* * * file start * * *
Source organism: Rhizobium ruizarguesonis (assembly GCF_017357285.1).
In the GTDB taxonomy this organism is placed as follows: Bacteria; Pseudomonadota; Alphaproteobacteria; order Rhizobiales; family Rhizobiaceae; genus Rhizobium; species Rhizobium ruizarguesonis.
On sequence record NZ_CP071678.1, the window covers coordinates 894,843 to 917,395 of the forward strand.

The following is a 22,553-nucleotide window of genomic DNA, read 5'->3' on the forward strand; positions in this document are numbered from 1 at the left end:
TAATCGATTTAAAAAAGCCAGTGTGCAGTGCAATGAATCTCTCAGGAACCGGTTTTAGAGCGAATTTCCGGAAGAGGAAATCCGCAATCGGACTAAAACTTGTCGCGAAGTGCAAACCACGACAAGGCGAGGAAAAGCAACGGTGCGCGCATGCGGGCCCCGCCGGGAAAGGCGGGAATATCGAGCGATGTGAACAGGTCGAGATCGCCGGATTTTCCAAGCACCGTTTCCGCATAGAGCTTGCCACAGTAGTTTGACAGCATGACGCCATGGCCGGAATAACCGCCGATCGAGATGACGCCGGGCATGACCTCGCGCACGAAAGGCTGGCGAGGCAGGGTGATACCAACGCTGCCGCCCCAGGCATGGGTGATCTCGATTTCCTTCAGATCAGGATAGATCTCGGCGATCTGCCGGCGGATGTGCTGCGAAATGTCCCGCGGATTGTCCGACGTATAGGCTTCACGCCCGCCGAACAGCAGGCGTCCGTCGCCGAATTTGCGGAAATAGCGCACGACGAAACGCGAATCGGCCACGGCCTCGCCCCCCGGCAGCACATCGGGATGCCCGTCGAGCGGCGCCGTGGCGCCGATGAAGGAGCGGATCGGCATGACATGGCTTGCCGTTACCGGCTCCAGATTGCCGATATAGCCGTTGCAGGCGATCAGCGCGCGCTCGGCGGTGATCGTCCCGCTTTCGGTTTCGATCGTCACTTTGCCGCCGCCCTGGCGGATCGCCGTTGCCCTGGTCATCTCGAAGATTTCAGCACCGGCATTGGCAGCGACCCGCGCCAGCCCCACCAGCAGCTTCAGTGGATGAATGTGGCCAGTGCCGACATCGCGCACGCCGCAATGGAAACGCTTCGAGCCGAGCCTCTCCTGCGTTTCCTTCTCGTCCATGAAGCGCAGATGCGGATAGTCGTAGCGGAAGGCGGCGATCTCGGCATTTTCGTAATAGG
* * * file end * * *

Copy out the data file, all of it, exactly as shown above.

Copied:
Source organism: Rhizobium ruizarguesonis (assembly GCF_017357285.1).
In the GTDB taxonomy this organism is placed as follows: Bacteria; Pseudomonadota; Alphaproteobacteria; order Rhizobiales; family Rhizobiaceae; genus Rhizobium; species Rhizobium ruizarguesonis.
On sequence record NZ_CP071678.1, the window covers coordinates 894,843 to 917,395 of the forward strand.

The following is a 22,553-nucleotide window of genomic DNA, read 5'->3' on the forward strand; positions in this document are numbered from 1 at the left end:
TAATCGATTTAAAAAAGCCAGTGTGCAGTGCAATGAATCTCTCAGGAACCGGTTTTAGAGCGAATTTCCGGAAGAGGAAATCCGCAATCGGACTAAAACTTGTCGCGAAGTGCAAACCACGACAAGGCGAGGAAAAGCAACGGTGCGCGCATGCGGGCCCCGCCGGGAAAGGCGGGAATATCGAGCGATGTGAACAGGTCGAGATCGCCGGATTTTCCAAGCACCGTTTCCGCATAGAGCTTGCCACAGTAGTTTGACAGCATGACGCCATGGCCGGAATAACCGCCGATCGAGATGACGCCGGGCATGACCTCGCGCACGAAAGGCTGGCGAGGCAGGGTGATACCAACGCTGCCGCCCCAGGCATGGGTGATCTCGATTTCCTTCAGATCAGGATAGATCTCGGCGATCTGCCGGCGGATGTGCTGCGAAATGTCCCGCGGATTGTCCGACGTATAGGCTTCACGCCCGCCGAACAGCAGGCGTCCGTCGCCGAATTTGCGGAAATAGCGCACGACGAAACGCGAATCGGCCACGGCCTCGCCCCCCGGCAGCACATCGGGATGCCCGTCGAGCGGCGCCGTGGCGCCGATGAAGGAGCGGATCGGCATGACATGGCTTGCCGTTACCGGCTCCAGATTGCCGATATAGCCGTTGCAGGCGATCAGCGCGCGCTCGGCGGTGATCGTCCCGCTTTCGGTTTCGATCGTCACTTTGCCGCCGCCCTGGCGGATCGCCGTTGCCCTGGTCATCTCGAAGATTTCAGCACCGGCATTGGCAGCGACCCGCGCCAGCCCCACCAGCAGCTTCAGTGGATGAATGTGGCCAGTGCCGACATCGCGCACGCCGCAATGGAAACGCTTCGAGCCGAGCCTCTCCTGCGTTTCCTTCTCGTCCATGAAGCGCAGATGCGGATAGTCGTAGCGGAAGGCGGCGATCTCGGCATTTTCGTAATAGG